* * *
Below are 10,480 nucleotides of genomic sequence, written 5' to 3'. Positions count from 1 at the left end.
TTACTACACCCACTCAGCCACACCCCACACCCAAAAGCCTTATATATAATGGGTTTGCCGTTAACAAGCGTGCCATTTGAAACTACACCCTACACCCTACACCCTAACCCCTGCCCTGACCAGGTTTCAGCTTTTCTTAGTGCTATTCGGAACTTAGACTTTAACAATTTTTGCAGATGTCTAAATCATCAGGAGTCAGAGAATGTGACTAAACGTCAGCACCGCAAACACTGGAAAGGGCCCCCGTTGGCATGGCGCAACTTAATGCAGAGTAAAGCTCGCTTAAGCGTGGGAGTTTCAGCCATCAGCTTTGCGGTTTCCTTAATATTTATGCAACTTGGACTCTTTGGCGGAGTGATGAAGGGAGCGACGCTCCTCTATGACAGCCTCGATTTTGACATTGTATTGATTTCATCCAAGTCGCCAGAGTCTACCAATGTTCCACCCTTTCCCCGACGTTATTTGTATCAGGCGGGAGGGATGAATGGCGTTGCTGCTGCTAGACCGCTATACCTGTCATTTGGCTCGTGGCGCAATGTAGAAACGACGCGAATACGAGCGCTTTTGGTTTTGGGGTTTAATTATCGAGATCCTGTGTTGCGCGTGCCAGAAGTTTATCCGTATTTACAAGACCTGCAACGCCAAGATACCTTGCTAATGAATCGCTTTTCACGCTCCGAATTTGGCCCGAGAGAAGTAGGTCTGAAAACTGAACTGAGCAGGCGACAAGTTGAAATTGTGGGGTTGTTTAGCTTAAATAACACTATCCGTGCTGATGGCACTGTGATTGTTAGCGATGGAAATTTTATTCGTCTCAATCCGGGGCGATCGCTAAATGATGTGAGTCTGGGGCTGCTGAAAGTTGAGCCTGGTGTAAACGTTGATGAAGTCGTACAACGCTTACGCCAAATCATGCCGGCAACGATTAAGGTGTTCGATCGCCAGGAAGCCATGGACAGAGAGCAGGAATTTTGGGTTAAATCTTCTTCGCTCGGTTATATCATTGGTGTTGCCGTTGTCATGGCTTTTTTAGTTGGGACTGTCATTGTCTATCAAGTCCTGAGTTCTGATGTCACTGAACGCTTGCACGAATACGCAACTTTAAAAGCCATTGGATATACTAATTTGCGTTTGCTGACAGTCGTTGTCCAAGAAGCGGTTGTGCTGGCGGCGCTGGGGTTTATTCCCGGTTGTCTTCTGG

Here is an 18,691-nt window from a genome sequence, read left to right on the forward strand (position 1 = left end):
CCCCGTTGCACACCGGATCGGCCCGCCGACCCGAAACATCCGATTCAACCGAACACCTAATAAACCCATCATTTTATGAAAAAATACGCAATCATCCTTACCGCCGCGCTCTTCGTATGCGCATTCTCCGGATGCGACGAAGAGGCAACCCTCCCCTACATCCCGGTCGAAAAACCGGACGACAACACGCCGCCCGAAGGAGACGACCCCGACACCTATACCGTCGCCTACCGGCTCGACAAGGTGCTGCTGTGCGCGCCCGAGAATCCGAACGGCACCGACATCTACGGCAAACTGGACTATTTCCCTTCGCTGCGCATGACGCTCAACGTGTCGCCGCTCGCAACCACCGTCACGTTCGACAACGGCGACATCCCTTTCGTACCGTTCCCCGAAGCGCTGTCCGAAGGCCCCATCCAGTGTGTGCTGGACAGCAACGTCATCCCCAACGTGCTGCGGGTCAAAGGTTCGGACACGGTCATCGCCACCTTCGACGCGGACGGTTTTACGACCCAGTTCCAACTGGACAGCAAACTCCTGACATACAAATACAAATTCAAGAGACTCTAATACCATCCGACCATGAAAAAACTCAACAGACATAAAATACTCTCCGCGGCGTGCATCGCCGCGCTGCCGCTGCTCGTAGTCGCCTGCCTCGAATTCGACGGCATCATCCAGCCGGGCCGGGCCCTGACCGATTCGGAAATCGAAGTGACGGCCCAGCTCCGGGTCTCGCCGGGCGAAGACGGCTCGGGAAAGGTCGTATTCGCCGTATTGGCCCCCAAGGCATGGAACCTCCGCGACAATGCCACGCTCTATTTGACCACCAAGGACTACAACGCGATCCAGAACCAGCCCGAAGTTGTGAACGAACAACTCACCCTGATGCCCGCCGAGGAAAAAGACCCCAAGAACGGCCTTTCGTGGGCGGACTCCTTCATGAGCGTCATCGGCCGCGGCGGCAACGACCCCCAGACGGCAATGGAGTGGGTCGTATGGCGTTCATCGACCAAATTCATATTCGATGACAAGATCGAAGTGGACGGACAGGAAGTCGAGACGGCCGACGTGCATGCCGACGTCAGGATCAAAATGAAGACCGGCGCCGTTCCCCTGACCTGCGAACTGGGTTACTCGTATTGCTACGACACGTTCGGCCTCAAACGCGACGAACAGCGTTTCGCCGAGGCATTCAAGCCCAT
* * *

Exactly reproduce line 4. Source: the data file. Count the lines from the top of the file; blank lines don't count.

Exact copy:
CCCCGTTGCACACCGGATCGGCCCGCCGACCCGAAACATCCGATTCAACCGAACACCTAATAAACCCATCATTTTATGAAAAAATACGCAATCATCCTTACCGCCGCGCTCTTCGTATGCGCATTCTCCGGATGCGACGAAGAGGCAACCCTCCCCTACATCCCGGTCGAAAAACCGGACGACAACACGCCGCCCGAAGGAGACGACCCCGACACCTATACCGTCGCCTACCGGCTCGACAAGGTGCTGCTGTGCGCGCCCGAGAATCCGAACGGCACCGACATCTACGGCAAACTGGACTATTTCCCTTCGCTGCGCATGACGCTCAACGTGTCGCCGCTCGCAACCACCGTCACGTTCGACAACGGCGACATCCCTTTCGTACCGTTCCCCGAAGCGCTGTCCGAAGGCCCCATCCAGTGTGTGCTGGACAGCAACGTCATCCCCAACGTGCTGCGGGTCAAAGGTTCGGACACGGTCATCGCCACCTTCGACGCGGACGGTTTTACGACCCAGTTCCAACTGGACAGCAAACTCCTGACATACAAATACAAATTCAAGAGACTCTAATACCATCCGACCATGAAAAAACTCAACAGACATAAAATACTCTCCGCGGCGTGCATCGCCGCGCTGCCGCTGCTCGTAGTCGCCTGCCTCGAATTCGACGGCATCATCCAGCCGGGCCGGGCCCTGACCGATTCGGAAATCGAAGTGACGGCCCAGCTCCGGGTCTCGCCGGGCGAAGACGGCTCGGGAAAGGTCGTATTCGCCGTATTGGCCCCCAAGGCATGGAACCTCCGCGACAATGCCACGCTCTATTTGACCACCAAGGACTACAACGCGATCCAGAACCAGCCCGAAGTTGTGAACGAACAACTCACCCTGATGCCCGCCGAGGAAAAAGACCCCAAGAACGGCCTTTCGTGGGCGGACTCCTTCATGAGCGTCATCGGCCGCGGCGGCAACGACCCCCAGACGGCAATGGAGTGGGTCGTATGGCGTTCATCGACCAAATTCATATTCGATGACAAGATCGAAGTGGACGGACAGGAAGTCGAGACGGCCGACGTGCATGCCGACGTCAGGATCAAAATGAAGACCGGCGCCGTTCCCCTGACCTGCGAACTGGGTTACTCGTATTGCTACGACACGTTCGGCCTCAAACGCGACGAACAGCGTTTCGCCGAGGCATTCAAGCCCAT